This analysis for student proficiency is based on key pieces of evidence. This process requires that you:
• Collect key samples of student work in a body of evidence.
• Analyze this entire body of evidence in comparison to end of trimester grade level expectations.
A Body of Evidence
The following list indicates the types of evidence a teacher could collect in preparation for using the standards-based report card. While it is not required that a teacher collect every piece of evidence listed below for every student, these pieces of evidence will create a well-rounded picture of student progress towards meeting end of the trimester learner expectations.
- Galileo assessments
- End of unit assessments
- Theme tests
- Running Records
- Reading assessments (PALS, Dibbles)
- Anecdotal records
- Teacher Observation
- Independent reading/writing conferring notes
- Small group instruction
- Writing samples
- Math Expressions – Assessment Guide, Unit Assessments (ExamView, Test [Forms A & B], and/or Unit Performance Assessment)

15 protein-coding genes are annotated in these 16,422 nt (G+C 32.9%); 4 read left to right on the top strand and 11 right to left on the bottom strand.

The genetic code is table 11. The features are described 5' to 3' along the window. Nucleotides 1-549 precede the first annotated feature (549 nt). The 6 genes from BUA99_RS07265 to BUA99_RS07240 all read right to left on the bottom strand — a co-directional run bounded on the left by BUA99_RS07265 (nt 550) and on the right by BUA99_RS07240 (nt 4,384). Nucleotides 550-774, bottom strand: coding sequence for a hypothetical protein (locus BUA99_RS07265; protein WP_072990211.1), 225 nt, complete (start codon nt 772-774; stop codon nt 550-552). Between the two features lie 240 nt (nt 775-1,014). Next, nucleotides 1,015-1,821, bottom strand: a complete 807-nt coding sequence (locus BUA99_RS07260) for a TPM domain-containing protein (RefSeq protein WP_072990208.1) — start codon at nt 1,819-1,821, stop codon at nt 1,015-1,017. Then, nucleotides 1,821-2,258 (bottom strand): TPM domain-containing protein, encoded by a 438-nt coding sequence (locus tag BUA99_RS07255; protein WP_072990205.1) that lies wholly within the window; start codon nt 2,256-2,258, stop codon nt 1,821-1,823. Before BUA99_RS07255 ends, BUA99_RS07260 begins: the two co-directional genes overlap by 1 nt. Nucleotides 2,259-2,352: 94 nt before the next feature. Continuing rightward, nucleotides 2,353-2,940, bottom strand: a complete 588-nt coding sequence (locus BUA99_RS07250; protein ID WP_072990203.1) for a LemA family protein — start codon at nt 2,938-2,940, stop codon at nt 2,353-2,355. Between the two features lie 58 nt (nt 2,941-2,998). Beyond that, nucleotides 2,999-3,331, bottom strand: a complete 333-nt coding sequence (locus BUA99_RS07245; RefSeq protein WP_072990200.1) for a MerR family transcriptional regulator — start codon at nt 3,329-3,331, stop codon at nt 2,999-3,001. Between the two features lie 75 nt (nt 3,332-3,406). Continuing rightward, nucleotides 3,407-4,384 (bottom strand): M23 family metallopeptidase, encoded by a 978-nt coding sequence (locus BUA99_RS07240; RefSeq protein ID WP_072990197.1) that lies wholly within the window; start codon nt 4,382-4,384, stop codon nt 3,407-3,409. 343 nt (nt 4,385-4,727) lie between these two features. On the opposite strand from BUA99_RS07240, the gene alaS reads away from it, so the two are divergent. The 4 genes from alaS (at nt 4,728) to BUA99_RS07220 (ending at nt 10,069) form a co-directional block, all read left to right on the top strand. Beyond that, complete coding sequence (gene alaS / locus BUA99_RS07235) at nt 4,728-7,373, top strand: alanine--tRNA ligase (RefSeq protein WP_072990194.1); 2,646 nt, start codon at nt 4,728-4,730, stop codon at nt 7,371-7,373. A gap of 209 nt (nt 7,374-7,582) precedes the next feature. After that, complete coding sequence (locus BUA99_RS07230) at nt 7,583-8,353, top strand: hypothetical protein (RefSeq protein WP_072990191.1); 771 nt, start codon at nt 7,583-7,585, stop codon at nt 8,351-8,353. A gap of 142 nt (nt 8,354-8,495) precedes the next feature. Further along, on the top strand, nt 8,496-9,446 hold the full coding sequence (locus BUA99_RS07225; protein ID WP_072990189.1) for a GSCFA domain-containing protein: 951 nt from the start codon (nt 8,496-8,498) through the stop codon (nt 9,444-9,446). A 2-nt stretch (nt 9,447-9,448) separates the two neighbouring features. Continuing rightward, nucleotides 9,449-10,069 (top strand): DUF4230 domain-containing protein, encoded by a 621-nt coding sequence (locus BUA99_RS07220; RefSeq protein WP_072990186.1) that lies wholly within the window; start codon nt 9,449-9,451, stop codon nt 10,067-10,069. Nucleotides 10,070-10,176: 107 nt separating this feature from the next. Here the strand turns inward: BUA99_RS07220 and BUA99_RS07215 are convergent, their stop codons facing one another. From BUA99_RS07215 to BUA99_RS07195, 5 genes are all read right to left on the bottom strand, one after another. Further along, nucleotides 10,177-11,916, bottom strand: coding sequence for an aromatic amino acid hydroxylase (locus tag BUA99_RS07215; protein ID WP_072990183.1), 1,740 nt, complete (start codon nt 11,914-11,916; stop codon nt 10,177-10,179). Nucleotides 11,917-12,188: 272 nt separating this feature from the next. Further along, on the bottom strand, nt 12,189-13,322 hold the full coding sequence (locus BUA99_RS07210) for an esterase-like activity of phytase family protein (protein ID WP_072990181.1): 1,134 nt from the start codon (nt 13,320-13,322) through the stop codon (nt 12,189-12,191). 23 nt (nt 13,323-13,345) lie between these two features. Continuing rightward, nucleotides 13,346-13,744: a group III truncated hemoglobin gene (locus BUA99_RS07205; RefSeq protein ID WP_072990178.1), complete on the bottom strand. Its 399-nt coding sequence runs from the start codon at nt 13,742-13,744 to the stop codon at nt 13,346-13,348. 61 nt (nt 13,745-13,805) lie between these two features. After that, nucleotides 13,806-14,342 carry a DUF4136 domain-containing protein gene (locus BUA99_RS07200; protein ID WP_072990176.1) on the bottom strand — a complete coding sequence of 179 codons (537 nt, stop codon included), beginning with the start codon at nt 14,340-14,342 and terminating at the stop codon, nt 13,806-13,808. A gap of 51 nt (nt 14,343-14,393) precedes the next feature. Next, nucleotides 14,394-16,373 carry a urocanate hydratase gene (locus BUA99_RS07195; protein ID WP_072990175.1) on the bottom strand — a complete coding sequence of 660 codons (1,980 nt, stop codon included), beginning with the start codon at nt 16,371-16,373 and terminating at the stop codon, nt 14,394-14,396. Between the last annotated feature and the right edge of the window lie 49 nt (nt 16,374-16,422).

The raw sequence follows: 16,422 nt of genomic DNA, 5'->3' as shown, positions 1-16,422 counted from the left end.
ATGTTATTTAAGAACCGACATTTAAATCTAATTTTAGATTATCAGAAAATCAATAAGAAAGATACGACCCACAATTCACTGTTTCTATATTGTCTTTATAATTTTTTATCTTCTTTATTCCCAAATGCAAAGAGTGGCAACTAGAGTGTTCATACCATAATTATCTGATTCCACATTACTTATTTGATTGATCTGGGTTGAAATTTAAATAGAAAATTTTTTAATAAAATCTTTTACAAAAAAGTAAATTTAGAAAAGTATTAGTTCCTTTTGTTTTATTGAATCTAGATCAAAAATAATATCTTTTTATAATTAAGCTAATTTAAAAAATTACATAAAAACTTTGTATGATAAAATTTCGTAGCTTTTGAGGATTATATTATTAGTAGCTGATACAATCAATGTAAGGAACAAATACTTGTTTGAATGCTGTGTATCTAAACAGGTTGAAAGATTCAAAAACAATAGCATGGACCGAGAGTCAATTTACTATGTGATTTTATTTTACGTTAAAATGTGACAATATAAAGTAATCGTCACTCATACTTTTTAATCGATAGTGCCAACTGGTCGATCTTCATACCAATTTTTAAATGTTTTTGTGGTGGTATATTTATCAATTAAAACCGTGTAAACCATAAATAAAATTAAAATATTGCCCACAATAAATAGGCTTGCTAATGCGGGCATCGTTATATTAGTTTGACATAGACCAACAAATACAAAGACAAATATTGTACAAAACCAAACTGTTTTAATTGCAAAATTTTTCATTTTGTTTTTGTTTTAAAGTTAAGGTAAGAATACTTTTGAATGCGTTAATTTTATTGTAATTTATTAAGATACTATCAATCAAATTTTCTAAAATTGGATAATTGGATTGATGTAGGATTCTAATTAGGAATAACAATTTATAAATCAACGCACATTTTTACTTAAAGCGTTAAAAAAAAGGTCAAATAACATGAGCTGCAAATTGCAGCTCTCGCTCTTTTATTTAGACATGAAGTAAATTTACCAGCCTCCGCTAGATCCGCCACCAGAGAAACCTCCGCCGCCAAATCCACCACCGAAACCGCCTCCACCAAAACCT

- FOSS Kit End-Of-Module Assessment
Process for Analyzing a Body of Evidence
In order to determine report card marks, you should analyze a student’s body of evidence using the following process.
Step 1: Analyze the body of evidence for completeness
- Assure that there is sufficient evidence for each of the learner expectations.
- Gather additional evidence as needed.
Key questions to consider:
- What’s in the body of evidence?
- Is the body of evidence complete?
- How does the body of evidence align with end of the trimester grade level expectations?
- If not, how will you collect what you need?
Step 2: Analyze the Body of Evidence for Quality
- Analyze the quality of student work across the trimester.
- At the end of the trimester, organize and synthesize these assessments to determine the proficiency level for each of the learner expectations. The new Infinite Campus grade book will be a great tool for this process.
Key questions to consider:
- What is the quality of this body of evidence?
- What parts of the body of evidence are Beginning? Partially Proficient? Mastery? Advanced?
- How do you know?